Rep. Jason Crow, a U.S. military veteran and member of the House Intelligence and Armed Services Committees, said he came to Ukraine with three areas of interest: “Guns, guns and guns.”

“We have to make sure the Ukrainians have what they need to win. What we’ve seen over the past two months is their ferocity, their intense pride, their ability to fight and their ability to win if they have the support to do so,” the Colorado Democrat said.

Russian forces embarked on a major military operation to seize significant parts of southern and eastern Ukraine after their failure to capture kyiv. Mariupol, a port city on the Sea of ​​Azov, is a key target due to its strategic location near the Crimean peninsula, which Russia seized from Ukraine in 2014.

“All the leaders of the free world know what Russia did in Mariupol. And Russia will not go unpunished for this,” Zelenskyy said in his nightly video address. He warned that Russia was “gathering additional forces for further attacks against our military in the east of the country”.

Limited evacuations of the city took place on Saturday, but the details were unclear given the number of parties involved in the negotiations and the volatile situation on the ground.

The Russian Defense Ministry said a total of 46 people, a group of 25 and another numbering 21, had been evacuated from areas near the Azovstal plant.

A senior official of the Azov Regiment, the Ukrainian unit defending the steel plant, said on Saturday that 20 women and children had been evacuated from the plant itself. Civilians took shelter in a maze of underground tunnels while the factory was under siege.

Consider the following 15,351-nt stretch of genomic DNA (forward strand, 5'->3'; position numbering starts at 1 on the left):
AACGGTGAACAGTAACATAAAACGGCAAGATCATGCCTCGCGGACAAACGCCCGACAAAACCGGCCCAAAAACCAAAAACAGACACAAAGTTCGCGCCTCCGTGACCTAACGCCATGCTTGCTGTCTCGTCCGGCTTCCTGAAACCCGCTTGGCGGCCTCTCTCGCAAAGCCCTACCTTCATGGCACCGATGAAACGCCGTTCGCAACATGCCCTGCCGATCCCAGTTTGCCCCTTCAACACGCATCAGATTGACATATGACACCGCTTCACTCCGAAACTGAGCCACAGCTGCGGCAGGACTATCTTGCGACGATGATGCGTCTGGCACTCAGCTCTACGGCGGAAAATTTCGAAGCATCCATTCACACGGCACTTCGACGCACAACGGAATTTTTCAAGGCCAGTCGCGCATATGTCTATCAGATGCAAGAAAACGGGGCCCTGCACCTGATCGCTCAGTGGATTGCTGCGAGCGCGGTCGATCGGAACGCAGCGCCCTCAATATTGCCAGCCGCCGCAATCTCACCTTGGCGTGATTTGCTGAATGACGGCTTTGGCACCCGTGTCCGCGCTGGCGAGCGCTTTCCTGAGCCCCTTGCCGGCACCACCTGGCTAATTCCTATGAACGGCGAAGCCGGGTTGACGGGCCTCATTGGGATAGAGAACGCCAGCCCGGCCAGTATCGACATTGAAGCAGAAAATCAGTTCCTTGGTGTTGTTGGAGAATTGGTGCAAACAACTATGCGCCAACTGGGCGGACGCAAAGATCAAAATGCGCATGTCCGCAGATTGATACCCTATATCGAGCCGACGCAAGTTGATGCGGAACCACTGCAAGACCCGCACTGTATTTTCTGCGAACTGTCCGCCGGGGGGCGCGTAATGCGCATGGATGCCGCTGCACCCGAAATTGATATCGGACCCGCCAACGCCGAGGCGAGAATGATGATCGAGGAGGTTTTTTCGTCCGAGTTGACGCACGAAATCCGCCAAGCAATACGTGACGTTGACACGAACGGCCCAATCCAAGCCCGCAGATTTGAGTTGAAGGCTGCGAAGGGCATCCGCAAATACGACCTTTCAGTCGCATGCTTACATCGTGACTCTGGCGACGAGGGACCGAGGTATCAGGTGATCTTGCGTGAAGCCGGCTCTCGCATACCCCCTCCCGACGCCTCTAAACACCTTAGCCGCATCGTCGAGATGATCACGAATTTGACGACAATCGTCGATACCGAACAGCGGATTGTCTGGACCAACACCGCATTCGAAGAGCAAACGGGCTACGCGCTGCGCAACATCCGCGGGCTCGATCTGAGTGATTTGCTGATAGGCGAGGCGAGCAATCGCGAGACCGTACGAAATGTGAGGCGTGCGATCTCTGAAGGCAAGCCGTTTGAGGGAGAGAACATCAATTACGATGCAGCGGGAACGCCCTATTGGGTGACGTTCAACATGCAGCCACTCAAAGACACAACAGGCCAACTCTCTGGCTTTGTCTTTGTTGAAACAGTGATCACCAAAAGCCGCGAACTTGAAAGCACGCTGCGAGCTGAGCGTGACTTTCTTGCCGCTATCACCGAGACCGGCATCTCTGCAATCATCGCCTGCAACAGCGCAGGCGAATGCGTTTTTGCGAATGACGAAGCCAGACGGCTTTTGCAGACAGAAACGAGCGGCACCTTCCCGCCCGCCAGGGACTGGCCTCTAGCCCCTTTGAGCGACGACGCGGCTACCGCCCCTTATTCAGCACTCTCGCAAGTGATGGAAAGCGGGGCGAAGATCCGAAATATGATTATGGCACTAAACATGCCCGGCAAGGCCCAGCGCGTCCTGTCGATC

In a video broadcast on the regiment’s Telegram channel, the regiment’s deputy commander Sviatoslav Palamar called for the evacuation of wounded Ukrainian fighters as well as civilians. “We don’t know why they are not taken away and their evacuation to Ukrainian-controlled territory is not discussed,” he said.

An Associated Press reporter saw women and children arrive in Bezimenne, a village controlled by Moscow-backed separatists in eastern Ukraine, accompanied by UN and Red Cross officials. The UN has not confirmed that people were able to leave Mariupol on Saturday.

Elsewhere in Ukraine’s eastern Donbass region, about 20 elderly people and children holding bags with their dogs and cats boarded a van on Saturday in the town of Lyman, where at least half the population has fled the Russian bombings. “evacuation of children” in Ukrainian, rushed towards the town of Dnipro as explosions were heard in the distance.

“The liberators came and freed us from what? Our lives?” said Nina Mihaylenko, a professor of Russian language and literature, referring to Russian forces.

Undeterred by air raid sirens and warnings to shelter at home, residents of the southeastern city of Zaporizhzhia visited cemeteries on Sunday, when Ukrainians marked Christian Day Orthodox of the dead.